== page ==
This winter season, I have been thinking a lot about hospitality, especially hospitality in the…
Every Holy Thursday I hear the story of Jesus washing the feet of his disciples, and I just love it. The humility of Jesus, the intimacy of washing another’s feet, and the shock of the disciples remind me of the counter-cultural closeness of God. As I sat in my room last week watching a virtual Holy Thursday service, the story and ritual of feet washing made me more emotional than usual as I reflected on the foot care I provide at work.
As a community health nurse working with those experiencing homelessness, one of my responsibilities is providing biweekly foot care for a man who now has his own apartment after almost 20 years of living on the street. Problems with blood flow, unmanaged diabetes, and countless instances of frostbite have left his feet extremely sore and prone to wounds and infection. Twice a week he comes into my office and together we take the elevator down to the clinic. We find an empty exam room, he sits in a chair, and I kneel on the floor in front of him. I put on gloves to peel off dirty socks, unwrap swollen legs, and gently remove soiled dressings. I ask him how his feet feel, and he responds, “the usual, always worser”. I fill up two basins with warm water, accidentally adding so much soap that the bubbles pile up higher than the basin, and then ask him to feel the water temperature. He smiles, reaches past the bubbles to feel the water, and nods to indicate it is warm enough. While his feet soak I wash his legs and we make small talk.
We talk about sports, the weather, his apartment. Sometimes we talk about when he was living outside under bridges and the people who helped him move inside, but most days he is pretty quiet and frequently he falls asleep during the process. I scrub his feet, removing dead skin from his heels, use a wet washcloth to clean between his toes, and keep an eye out for any new signs of infection. He pulls his feet out of the basins and I dry them. Once his feet are dry, I remove my gloves and take pictures documenting the wounds on his feet. They look a million times better than they did eight months ago, and as a new nurse I am quite proud of our progress. I pull on a clean set of gloves and begin to moisturize his legs. I am careful not to apply too much pressure, and I can tell on his face when I am causing him pain. I apologize and he simply responds, “it’s okay, it has to be done” without any anger or frustration in his voice. An ointment is spread over his wounds and toenails to prevent infection and he is quick to point out any errors in my method. I place clean dressings on his feet, re-wrap his swollen legs, and pull on fresh socks. I put his sandals on his feet and roll his pants back down. “How does 12:30 on Friday sound?” I ask and he nods in agreement. As I clean up my supplies he thanks me and shuffles out the door. I have completed this process countless times, and over time I have grown to see the sanctity of this mundane, labor-intensive work.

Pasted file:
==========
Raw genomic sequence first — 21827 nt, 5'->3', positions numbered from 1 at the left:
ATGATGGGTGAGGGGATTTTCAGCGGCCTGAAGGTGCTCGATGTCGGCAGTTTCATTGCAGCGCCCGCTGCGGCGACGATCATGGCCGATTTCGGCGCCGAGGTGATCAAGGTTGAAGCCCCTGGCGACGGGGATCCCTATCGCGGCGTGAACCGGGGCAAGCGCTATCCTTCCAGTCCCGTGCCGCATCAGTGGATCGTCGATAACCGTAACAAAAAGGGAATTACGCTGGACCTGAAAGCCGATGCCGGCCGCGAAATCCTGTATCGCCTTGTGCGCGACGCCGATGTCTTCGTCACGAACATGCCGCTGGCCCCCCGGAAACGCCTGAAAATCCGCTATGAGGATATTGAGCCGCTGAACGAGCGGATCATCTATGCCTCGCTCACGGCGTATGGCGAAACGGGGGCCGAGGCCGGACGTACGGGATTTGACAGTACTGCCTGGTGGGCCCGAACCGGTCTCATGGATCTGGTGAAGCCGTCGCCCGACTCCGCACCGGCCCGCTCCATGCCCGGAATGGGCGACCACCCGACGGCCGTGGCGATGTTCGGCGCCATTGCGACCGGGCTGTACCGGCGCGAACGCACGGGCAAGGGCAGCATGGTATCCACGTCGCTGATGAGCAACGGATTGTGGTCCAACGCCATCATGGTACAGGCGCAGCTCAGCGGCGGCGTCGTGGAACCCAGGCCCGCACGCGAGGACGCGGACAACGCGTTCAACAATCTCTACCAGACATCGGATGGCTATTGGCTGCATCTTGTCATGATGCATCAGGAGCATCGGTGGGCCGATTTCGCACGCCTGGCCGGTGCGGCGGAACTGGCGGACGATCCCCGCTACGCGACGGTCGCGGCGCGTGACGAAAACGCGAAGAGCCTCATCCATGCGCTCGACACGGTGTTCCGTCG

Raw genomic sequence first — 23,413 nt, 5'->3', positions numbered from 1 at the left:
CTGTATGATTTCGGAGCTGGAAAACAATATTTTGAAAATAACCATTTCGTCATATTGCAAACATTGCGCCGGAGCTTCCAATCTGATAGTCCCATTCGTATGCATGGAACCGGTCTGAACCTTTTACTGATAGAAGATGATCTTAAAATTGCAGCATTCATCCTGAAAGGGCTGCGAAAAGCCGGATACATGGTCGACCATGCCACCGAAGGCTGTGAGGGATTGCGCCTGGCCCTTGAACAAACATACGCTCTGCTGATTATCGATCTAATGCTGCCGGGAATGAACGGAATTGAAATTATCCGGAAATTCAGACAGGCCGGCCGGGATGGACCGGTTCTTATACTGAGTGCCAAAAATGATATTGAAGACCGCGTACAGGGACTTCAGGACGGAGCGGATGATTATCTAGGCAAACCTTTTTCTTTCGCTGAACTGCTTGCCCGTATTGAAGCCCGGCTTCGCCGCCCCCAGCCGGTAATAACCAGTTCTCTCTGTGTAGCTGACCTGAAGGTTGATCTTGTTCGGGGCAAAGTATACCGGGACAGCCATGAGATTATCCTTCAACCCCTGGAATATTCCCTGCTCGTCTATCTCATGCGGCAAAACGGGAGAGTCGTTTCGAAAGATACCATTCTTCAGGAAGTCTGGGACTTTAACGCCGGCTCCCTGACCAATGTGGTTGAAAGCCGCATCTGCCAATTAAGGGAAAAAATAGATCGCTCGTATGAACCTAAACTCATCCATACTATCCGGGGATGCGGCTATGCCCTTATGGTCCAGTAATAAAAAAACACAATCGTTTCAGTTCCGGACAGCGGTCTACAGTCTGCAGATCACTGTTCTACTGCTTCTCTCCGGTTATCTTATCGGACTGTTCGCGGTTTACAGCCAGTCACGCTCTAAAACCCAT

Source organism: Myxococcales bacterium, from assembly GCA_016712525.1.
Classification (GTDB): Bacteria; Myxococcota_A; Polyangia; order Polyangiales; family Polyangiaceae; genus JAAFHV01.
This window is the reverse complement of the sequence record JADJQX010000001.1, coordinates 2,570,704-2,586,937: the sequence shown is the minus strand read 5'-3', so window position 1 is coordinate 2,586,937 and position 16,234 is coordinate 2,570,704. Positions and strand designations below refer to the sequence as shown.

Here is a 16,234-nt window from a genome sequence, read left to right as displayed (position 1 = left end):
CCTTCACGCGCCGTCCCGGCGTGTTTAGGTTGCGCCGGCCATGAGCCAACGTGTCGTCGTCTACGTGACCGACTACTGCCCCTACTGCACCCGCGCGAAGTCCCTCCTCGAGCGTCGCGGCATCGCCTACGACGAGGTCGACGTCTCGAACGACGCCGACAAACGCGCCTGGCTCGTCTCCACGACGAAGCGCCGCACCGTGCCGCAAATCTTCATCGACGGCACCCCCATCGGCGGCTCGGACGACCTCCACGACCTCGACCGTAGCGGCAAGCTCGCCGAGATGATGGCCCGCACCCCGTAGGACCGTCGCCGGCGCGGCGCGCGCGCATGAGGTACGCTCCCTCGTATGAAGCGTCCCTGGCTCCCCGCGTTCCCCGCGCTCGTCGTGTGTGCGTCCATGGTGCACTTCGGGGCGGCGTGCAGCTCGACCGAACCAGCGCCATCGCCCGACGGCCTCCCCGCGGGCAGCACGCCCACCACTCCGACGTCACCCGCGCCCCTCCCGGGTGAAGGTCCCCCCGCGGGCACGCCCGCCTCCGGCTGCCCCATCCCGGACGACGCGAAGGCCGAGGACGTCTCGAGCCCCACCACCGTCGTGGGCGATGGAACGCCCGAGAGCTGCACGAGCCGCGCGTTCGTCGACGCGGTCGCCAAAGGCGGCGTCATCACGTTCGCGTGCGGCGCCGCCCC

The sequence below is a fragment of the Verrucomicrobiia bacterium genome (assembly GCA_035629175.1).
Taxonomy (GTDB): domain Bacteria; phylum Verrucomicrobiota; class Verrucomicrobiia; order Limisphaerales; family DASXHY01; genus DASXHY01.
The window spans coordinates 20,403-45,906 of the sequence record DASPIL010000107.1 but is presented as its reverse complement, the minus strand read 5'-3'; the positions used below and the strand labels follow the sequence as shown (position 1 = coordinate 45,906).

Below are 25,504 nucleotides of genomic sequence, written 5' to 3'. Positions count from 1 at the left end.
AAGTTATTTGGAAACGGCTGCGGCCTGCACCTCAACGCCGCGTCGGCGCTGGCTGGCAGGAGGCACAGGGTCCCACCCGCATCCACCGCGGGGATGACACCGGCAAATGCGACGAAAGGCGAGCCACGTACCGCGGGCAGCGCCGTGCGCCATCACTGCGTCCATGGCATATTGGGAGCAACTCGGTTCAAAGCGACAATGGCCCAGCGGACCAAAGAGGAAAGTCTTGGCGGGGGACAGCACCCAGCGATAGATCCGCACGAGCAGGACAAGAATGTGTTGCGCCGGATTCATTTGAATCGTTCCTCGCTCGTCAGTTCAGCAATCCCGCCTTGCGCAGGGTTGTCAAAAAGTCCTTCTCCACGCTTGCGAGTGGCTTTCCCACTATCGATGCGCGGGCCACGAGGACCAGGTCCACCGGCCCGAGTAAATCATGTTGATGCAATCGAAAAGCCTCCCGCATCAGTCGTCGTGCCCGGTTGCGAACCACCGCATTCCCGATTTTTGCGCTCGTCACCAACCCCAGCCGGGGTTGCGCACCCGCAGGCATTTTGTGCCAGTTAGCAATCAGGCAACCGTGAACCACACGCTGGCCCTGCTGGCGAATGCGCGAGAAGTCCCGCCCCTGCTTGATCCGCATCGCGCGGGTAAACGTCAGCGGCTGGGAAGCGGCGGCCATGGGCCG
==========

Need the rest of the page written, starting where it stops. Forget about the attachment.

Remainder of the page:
Merriam-Webster defines a ritual as “an act or series of acts regularly repeated in a set precise manner” but I think there can be more to it. Perhaps there are some rituals that feel less significant, like a morning routine before rushing out the door or daily tasks at work, but we can always find space for intentionality even in the simplest of rituals. As I have grown more comfortable in providing this foot care, it has become a time of reflection for me. I find myself contemplating the places these feet have walked, the trauma this man has experienced, and the vulnerability he demonstrates in trusting me to care for him. It has taken time, I’m talking like eight months of time and lots of frustration along the way, for me to arrive at this perspective and it has been hard work to reframe the way I view this task. There are still days where I dread the sound of his sandals shuffling down the hall as he arrives late to our appointment and I have to put down my other work to care for his feet. Yet I am thankful for the lessons he has taught me, the privilege of knowing him, and the healing for both of us. So I put on a smile, thank him for taking the time to see me, and we make our way to the clinic to practice the ritual of washing feet.
Amanda Latulippe: Pittsburgh, PA